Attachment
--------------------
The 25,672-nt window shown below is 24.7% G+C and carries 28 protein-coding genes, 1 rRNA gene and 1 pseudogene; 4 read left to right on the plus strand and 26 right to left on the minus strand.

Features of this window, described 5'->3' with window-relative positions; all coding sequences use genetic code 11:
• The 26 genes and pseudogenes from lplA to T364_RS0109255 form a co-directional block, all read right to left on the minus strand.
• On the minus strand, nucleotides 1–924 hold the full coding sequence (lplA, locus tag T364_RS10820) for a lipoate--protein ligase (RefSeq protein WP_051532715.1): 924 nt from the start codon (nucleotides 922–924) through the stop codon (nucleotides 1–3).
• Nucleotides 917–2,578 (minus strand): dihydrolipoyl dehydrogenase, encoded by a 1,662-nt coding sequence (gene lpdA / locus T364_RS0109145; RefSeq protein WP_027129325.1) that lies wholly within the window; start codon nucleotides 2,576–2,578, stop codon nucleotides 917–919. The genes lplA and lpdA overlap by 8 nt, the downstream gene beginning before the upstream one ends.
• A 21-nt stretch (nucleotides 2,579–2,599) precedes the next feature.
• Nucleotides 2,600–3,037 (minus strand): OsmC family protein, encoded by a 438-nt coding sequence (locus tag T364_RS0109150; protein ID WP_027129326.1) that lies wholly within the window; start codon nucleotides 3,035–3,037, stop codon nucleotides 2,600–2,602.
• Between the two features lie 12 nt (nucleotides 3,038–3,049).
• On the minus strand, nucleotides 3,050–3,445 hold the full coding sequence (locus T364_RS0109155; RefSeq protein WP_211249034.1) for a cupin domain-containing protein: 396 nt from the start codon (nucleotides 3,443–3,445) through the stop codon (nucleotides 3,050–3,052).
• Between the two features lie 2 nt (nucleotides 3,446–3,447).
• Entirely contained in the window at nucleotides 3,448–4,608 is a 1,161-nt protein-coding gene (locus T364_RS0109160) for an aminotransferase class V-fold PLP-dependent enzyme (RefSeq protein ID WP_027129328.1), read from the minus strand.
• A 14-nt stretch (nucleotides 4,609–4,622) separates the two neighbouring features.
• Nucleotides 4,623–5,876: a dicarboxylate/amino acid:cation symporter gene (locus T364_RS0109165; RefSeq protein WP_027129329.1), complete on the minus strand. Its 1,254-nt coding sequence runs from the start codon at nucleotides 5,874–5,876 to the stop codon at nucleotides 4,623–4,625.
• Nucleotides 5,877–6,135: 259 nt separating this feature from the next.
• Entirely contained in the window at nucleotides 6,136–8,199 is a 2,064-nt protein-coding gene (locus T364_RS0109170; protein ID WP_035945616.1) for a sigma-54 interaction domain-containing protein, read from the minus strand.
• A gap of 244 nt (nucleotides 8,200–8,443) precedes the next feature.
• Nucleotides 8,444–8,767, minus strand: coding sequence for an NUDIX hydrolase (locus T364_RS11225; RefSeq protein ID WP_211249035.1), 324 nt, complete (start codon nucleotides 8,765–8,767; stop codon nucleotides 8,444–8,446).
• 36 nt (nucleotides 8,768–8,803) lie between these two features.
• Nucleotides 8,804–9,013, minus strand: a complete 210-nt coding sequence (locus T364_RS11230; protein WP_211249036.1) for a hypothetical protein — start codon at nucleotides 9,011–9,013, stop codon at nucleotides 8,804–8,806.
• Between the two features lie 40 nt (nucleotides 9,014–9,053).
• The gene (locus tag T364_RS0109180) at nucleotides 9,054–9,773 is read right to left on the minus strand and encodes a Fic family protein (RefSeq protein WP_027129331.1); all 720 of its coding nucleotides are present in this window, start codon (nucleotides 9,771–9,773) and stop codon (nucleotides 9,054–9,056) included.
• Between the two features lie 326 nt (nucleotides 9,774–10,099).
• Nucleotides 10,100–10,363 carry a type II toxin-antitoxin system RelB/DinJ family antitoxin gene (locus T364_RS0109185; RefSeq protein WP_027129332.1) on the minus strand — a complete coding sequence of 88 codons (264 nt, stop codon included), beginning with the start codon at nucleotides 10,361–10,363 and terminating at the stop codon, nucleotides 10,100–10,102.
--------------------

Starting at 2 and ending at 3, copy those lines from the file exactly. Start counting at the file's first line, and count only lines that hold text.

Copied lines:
Features of this window, described 5'->3' with window-relative positions; all coding sequences use genetic code 11:
• The 26 genes and pseudogenes from lplA to T364_RS0109255 form a co-directional block, all read right to left on the minus strand.